New homeless initiative in San Diego saves lives, and money
Published - 06/14/15 - 07:05 AM | 0 0 comments | 31 31 recommendations | email to a friend | print
The recent transition of 36 area homeless people into permanent housing resulted in a 67 percent reduction in public resource costs, equaling $3.5 million of taxpayer and other social service dollars saved over the course of a 24-month period.

These are the final outcomes for Project 25, United Way’s initiative to permanently house at least 25 of San Diego County’s chronically homeless, high-frequency users of public resources.

“The results are impressive,” said Lynn Reaser, chief economist for the Fermanian Business and Economic Institute at Point Loma Nazarene University. The institute produced an independent report on the outcomes of Project 25, which uses the “Housing First” model to house participants in permanent homes and provide supportive services to keep them housed.

“We started this pilot project in 2011 to determine whether permanent supportive housing works in San Diego – and now we know the answer is a resounding ‘yes,’” said Kevin Crawford, president and CEO, United Way of San Diego County. “Using a ‘Collective Impact’ approach to bring all the necessary agencies and resources together, we have found that it costs more to do nothing – both in quality of life and taxpayer dollars.

“Providing chronically homeless and frequent users of public resources with stable and secure housing, combined with a comprehensive set of health and social services, can yield a dramatic reduction in the use and expense of various public services,” Reaser concluded.

Conceived and funded by United Way with $1.5 million over three years, Project 25 is a historic public-private partnership between the County of San Diego, City of San Diego/San Diego Housing Commission and United Way. Father Joe’s Villages, San Diego’s largest homeless service provider, managed the pilot and will continue to oversee the program.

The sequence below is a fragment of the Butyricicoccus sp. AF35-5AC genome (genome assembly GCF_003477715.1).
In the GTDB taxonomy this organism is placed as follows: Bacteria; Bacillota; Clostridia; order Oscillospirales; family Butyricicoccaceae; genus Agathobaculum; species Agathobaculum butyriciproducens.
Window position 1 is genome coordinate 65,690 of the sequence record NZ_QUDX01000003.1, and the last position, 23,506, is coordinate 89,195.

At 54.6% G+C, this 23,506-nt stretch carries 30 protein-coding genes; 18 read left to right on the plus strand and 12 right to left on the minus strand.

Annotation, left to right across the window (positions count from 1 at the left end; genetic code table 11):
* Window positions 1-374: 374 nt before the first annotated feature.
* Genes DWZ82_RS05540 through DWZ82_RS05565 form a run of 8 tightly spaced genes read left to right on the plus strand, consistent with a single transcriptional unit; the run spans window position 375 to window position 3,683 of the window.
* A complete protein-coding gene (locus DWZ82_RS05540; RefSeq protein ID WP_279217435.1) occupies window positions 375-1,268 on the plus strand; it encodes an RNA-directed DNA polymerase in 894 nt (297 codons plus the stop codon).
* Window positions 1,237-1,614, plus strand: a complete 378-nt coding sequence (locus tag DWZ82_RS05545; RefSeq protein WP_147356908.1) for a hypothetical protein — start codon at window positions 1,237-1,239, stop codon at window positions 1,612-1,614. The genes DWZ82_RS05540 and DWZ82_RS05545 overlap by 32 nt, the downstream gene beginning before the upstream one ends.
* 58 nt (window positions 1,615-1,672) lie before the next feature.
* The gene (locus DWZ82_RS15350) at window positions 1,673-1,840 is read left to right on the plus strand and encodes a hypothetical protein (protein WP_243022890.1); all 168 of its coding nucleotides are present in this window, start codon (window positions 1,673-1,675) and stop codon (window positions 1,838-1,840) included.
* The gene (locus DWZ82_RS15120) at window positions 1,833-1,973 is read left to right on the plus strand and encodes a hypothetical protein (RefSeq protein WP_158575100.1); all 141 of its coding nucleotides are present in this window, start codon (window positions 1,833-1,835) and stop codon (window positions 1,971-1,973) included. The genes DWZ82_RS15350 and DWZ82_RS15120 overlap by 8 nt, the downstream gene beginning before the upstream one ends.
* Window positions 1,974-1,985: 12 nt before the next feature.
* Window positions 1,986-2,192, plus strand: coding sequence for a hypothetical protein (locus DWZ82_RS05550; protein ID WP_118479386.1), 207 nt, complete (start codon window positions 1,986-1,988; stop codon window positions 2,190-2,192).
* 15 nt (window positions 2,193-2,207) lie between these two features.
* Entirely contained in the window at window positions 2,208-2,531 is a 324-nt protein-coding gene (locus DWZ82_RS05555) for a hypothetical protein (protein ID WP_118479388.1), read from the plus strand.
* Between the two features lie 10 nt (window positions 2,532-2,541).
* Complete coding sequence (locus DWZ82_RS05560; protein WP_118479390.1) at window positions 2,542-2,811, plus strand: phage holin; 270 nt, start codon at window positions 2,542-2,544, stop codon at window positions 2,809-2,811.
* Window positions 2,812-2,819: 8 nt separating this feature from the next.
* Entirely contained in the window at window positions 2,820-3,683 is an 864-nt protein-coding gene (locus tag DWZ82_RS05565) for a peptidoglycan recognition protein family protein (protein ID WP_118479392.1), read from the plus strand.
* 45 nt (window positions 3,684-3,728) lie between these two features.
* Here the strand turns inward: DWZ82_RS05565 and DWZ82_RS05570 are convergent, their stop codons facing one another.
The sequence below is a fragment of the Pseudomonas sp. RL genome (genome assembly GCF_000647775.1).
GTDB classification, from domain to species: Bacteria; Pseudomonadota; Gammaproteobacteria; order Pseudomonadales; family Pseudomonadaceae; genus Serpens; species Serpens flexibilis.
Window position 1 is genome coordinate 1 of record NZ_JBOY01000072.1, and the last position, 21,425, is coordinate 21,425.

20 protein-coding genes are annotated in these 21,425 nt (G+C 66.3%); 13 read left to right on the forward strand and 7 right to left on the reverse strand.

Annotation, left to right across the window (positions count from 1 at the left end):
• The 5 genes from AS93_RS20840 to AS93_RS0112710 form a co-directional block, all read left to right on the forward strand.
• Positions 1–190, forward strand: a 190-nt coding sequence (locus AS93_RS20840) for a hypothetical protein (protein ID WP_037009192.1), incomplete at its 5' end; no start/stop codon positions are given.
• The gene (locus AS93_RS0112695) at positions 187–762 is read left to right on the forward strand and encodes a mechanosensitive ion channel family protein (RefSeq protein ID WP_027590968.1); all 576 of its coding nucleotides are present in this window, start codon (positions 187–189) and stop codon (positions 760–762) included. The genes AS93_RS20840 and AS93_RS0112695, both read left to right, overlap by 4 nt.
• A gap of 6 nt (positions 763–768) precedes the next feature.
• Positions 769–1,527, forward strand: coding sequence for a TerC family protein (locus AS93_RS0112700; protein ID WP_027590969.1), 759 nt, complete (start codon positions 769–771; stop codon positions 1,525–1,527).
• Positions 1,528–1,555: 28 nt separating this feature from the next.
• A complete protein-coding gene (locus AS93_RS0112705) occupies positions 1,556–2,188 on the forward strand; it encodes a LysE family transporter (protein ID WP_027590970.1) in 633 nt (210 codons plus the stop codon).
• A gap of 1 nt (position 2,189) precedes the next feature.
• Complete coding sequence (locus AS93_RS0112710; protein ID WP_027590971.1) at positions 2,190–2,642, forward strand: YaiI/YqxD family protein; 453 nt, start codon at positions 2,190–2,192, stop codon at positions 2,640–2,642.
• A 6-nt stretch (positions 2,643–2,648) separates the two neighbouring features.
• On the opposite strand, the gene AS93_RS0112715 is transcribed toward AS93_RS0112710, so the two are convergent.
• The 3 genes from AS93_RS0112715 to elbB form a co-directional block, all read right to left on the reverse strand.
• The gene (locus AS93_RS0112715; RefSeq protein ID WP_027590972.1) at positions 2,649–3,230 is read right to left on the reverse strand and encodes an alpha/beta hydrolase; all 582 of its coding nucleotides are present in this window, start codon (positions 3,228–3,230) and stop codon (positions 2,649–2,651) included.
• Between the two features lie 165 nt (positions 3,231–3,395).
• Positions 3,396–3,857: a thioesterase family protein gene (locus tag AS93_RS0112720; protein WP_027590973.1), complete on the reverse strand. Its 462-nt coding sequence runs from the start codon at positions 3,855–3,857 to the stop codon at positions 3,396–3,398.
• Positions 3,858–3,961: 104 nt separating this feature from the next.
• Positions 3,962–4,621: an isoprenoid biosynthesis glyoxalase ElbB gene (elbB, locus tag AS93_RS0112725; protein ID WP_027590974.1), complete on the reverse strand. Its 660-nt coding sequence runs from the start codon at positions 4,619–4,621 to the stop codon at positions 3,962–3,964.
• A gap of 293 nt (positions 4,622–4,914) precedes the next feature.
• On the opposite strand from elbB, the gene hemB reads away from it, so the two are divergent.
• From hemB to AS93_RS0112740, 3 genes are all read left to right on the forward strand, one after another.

"I am tremendously proud of the trail Father Joe’s blazed with our work on Project 25, critical to assess how San Diego can best help the most needy among our chronically homeless population,” said Jim Vargas, president and CEO, of Father Joe’s Villages. “With the help of public and private funding and the continued support of the housing commission, we are expanding the program and continuing our work to tailor solutions to the individuals who come to us at a critical turning point in their lives.”

United Way provided $100,000 of additional funding in the program’s fourth year to help boost fundraising.

The report, “Project 25: Helping the Most Frequent Users of Public Services,” analyzed 28 individuals enrolled in the program and housed in the first year. The individuals ranged in age from 22 to 61, with a median age of 47. Five were military veterans. The individuals studied had some form of mental illness, a serious physical disability and/or a diagnosable substance abuse disorder. Many had all three.

As a result of Project 25, the median expense per user decreased from nearly $111,000 in 2010 to less than $12,000 in 2013.

Today, 33 participants remain housed in their own apartments (three passed away of natural causes during the program), have health insurance and receive preventative health care through a community clinic versus regularly accessing emergency care.

The data collected for Project 25 were made possible through partnership with organizations countywide, including Alpha Project, Alvarado Hospital, Alvarado Parkway Institute, American Medical Response, Catholic Charities, County of San Diego Health and Human Services Agency, Kaiser Foundation Hospital, Palomar Health, Paradise Valley Hospital, Promise Hospital, Rural Metro Corporation, Salvation Army, San Diego County Public Defender’s Office, San Diego County Sheriff’s Office, San Diego Housing Commission, San Diego Police Department, San Diego Rescue Mission, Scripps Health, Sharp HealthCare, Tri-City Medical Center, UCSD Medical Center, VA Medical Center and Veterans Village of San Diego.

To read the full report, visit uwsd.org/Reports-and-Publications.
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